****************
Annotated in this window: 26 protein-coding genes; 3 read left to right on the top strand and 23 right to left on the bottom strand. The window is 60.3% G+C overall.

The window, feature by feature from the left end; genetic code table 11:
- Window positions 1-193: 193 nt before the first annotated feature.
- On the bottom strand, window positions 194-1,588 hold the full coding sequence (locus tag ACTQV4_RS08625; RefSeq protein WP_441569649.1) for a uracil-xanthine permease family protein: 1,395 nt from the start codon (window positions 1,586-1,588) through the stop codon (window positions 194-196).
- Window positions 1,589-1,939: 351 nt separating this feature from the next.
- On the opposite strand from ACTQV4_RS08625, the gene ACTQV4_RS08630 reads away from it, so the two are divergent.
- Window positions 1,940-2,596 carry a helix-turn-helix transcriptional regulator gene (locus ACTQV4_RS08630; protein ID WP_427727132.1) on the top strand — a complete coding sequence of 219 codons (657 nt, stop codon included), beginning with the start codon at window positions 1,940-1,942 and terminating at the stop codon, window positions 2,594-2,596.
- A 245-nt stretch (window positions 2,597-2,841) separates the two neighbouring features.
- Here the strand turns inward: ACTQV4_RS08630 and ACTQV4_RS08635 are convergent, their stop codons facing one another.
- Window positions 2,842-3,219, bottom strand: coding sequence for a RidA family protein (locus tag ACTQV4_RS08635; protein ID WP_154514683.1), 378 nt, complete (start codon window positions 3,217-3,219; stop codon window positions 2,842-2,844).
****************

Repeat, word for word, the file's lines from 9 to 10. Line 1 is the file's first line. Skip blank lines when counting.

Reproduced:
- Here the strand turns inward: ACTQV4_RS08630 and ACTQV4_RS08635 are convergent, their stop codons facing one another.
- Window positions 2,842-3,219, bottom strand: coding sequence for a RidA family protein (locus tag ACTQV4_RS08635; protein ID WP_154514683.1), 378 nt, complete (start codon window positions 3,217-3,219; stop codon window positions 2,842-2,844).